MFWM SS25: Prada

For SS25, Miuccia Prada and Raf Simons turned to a ‘poised dynamism’ to sell a perfectly good slew of essentials, streamlining things for the modern man while balancing a polarised tension. 

THE PRECISION with which Prada cuts clothes—to say nothing of the efficiency of the house’s shows—came as a welcome tonic amid Spring’s endless directions (grunge! workwear! maximalism!) and elaborate setups.

Backstage, Prada and Simons described the starting point of this collection as an instinctive phenomenon, nodding to ideas passing by the mind in specific moments that turn the familiar into the most unexpected avenues of creativity. “This collection was really born by instinctive suggestion, from a spontaneous dialogue,” noted the designers.

“It relied on things passing by the mind in a particular moment, put together in unexpected ways, which is the way we worked; we wanted to make this about what you want to wear now, because for us the essence, the truth, is simply that.”

Prada and Simons did a deft job of charting this season’s trends, too, starting with ease and continuing with subtle yet punchy colours including turquoise, mushroom and smoke. These came together beautifully in a grey (stealth wealth’s colour of the season), clean-cut trousers teamed with a deep V-neck.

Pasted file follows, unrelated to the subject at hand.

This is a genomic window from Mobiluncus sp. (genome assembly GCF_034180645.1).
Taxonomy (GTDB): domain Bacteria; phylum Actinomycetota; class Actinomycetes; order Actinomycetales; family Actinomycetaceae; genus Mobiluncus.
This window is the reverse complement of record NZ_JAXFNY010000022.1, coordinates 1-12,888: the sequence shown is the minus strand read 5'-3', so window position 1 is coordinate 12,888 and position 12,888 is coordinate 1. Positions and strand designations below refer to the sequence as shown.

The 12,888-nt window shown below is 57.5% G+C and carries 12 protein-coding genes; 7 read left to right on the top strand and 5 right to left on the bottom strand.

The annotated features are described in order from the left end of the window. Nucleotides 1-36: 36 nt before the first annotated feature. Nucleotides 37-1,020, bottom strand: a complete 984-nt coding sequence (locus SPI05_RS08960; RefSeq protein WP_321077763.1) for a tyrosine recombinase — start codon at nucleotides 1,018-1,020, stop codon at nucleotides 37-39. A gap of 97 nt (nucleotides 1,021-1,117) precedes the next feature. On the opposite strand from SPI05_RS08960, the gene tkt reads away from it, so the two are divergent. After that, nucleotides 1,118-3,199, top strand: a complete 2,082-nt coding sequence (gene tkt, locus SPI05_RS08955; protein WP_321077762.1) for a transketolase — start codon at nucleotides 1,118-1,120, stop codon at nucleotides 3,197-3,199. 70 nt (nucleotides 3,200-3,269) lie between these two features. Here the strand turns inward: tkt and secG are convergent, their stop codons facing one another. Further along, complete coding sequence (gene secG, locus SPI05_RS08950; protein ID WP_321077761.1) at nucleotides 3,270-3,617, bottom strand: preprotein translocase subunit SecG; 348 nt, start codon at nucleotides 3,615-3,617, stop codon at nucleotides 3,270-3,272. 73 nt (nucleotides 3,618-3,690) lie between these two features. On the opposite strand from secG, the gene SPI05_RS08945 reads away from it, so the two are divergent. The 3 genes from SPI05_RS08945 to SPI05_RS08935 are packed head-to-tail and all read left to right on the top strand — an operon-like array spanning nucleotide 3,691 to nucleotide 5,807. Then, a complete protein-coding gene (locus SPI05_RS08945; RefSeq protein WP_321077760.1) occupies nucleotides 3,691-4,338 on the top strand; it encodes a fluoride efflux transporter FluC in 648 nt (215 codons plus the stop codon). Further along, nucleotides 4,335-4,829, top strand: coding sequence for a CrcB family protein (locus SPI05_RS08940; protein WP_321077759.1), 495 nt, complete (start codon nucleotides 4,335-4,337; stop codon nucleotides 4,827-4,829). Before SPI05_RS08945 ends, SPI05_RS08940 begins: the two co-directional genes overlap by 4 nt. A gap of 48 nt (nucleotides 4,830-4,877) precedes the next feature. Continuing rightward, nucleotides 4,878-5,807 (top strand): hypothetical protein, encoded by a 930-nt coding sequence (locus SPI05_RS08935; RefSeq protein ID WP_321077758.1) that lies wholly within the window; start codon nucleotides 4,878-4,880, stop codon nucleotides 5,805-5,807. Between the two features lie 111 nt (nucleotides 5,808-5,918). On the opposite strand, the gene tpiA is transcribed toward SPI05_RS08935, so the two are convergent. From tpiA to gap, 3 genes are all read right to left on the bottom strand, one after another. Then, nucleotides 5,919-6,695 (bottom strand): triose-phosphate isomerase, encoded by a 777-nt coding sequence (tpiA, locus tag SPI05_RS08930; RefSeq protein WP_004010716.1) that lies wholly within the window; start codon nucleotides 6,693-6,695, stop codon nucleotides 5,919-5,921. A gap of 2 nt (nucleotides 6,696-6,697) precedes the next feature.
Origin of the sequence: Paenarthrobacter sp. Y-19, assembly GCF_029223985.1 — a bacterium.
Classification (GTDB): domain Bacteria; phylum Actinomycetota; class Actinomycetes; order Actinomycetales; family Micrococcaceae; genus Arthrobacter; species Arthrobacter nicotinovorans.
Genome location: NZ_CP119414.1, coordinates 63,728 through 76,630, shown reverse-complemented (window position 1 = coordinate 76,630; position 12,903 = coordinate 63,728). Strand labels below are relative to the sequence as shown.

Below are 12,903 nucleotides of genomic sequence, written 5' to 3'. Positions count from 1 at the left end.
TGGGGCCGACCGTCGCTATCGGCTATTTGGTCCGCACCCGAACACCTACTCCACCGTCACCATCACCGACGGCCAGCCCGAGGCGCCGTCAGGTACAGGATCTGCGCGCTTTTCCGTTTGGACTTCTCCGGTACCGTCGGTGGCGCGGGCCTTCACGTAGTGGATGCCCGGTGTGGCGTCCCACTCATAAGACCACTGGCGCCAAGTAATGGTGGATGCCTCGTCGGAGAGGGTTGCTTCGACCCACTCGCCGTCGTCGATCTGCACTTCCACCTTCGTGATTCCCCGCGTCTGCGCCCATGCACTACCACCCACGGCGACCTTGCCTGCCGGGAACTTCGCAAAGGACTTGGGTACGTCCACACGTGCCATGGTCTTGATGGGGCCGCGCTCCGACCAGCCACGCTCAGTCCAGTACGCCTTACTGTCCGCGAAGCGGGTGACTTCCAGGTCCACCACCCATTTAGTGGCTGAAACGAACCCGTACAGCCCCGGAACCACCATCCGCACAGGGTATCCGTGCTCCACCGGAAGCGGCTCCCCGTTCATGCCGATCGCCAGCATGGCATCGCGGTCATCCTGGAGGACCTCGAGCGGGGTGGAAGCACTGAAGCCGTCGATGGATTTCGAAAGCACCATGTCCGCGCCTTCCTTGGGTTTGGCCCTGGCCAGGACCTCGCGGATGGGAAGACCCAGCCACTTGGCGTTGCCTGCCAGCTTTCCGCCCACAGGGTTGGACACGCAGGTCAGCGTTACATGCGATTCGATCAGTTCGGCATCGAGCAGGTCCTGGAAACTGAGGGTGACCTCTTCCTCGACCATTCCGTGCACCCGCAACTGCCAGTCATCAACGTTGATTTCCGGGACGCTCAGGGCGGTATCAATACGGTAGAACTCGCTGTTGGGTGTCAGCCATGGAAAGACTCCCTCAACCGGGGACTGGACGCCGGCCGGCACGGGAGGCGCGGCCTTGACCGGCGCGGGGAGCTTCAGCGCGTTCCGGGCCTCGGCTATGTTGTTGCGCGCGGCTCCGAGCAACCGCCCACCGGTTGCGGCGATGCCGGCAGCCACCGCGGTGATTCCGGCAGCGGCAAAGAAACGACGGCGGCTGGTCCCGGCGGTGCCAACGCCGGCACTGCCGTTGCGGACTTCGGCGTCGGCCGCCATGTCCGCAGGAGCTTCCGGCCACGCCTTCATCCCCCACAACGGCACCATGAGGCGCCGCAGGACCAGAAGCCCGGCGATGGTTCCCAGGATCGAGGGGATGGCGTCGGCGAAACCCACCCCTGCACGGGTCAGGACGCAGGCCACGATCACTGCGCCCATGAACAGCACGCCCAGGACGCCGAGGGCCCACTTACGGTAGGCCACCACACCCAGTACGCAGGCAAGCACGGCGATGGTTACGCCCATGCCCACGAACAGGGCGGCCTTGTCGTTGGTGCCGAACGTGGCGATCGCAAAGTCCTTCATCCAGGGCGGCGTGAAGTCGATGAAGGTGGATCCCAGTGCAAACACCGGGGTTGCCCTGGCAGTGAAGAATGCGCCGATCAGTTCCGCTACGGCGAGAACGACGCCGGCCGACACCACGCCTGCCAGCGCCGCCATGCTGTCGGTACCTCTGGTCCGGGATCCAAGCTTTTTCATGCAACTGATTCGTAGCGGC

Embellishments included aviator glasses and all-over zips stitched onto pants; body-hugging knits looked lighter than air, and fuss-free cardigans had enough heft to stand in for a jacket.

Pieces stolen from a father or mother are worn differently on the body. Exaggerated proportions, long or cropped, are combined with a sartorial juxtaposition of sorts: sweaters are transposed to a new context, paying home to the spirit of freedom, youthful optimism and energy. Fabrications were, as always, pushed to the hilt: viewed from afar, pieces can pretend to be simple and details may seem simplistic and somewhat loony, but up close, physically, these staples do transform.

Clothes with wired details animate collars and hems with an unreal dynamism as if they become alive. Purposefully creased, patinated, aged, garments bear traces of time with imperfections that symbolise just another sign of living and of reality. “We wanted to create clothes that have lived a life, that are alive in themselves,” noted the designers.

“There is a sense of spontaneity and optimism to these clothes, as they reflect instinctive but deliberate choices, freedom.” 

These are pieces that nonfashion-fashion aficionados are going to feel mighty pleased to have bagged—now, next year, forever. As for the concept, the freedom to which these essentials bask and their to-the-point essence epitomises a strong testament that nods the power of restraint. 

And the fact that Prada can attract all kinds of customers (all of whom are fleeing from excess, yet willing to invest) explains the skill of the company’s bottom line. 

by Chidozie Obasi